Rob Stewart, a former wildlife photographer, decided to speak out against the injustices humans perform on the environment in his first documentary “Sharkwater”. While promoting “Sharkwater”, Stewart realized that the need for action had to extend to all aspects of the environment and not just sharks. In his newest film, “Revolution”, Stewart meets and speaks with scientists, politicians, and activists to understand the state of our environment and what steps need to be taken to save it.
Looking at Ourselves and What We Can Do
Stewart is a very prominent presence in the film; not only is he the director, writer ,and producer, but his voice appears in the film when he is not on camera explaining the more scientific aspects of this issue in everyday language. He is also seen participating in protests and speaking out on environmental issues. The film opens with Stewart’s journey: his childhood and how he became involved with environmental activism as he tries to understand our negative impact, and even his own. From there he explores how other youths are getting involved and making real change to help reverse our effects on nature.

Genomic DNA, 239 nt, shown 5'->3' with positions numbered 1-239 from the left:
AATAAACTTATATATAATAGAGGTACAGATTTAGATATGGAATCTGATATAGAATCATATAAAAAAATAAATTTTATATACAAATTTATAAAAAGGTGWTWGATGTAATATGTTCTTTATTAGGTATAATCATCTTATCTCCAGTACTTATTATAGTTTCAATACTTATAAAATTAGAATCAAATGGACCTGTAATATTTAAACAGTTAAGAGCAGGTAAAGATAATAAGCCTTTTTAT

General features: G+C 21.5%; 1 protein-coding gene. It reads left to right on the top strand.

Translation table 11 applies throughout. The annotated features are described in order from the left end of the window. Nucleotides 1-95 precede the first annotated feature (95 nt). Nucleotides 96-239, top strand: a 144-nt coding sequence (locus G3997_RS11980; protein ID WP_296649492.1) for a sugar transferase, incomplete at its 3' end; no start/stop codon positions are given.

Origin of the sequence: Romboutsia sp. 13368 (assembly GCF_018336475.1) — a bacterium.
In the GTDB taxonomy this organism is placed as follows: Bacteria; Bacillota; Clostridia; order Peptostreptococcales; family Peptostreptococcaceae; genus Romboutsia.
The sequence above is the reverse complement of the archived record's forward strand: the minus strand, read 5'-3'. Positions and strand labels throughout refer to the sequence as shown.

Stewart is an extremely likeable guide and in many ways, his journey of understanding mimics that of the average person, so it doesn’t feel like he is talking down to the audience, as we have all had some effect on the environment. His use of voice-over did seem a little excessive at times, but this film appears to be geared primarily towards a middle-school audience to introduce them to the issues and how they can get involved.
Simplistic View of the Issues
Reaching out to the youth seems to be the focus of this movie, but overall the film’s intent was scattered. The film transitioned from Stewart’s introduction and covered topics related to the oceans, the Canadian tar sands, and activism in a very short amount of time. It would appear that Stewart is trying to give an overview of all the issues affecting the environment, and Canada’s role in that specifically, but there wasn’t an in-depth view of any one issue. If you’re looking for some hard-hitting investigation into the state of environmental awareness and activism, then “Revolution” is not that movie. For its intended audience, it does a very good job of explaining and laying out the problems, but most will come away with it not having been exposed to much new information.
“Revolution” features some impressive wildlife images and interesting interviews with experts on the topic, but is a straightforward film with not much to offer. Stewart is passionate about raising awareness and this film does accomplish that, but not in a way that will appeal to every audience member, especially older ones. If you’re interested in the topic and want to learn more, then “Revolution” is a great starting point. Otherwise, there is nothing revolutionary about this film for movie-lovers or those who care about the environment.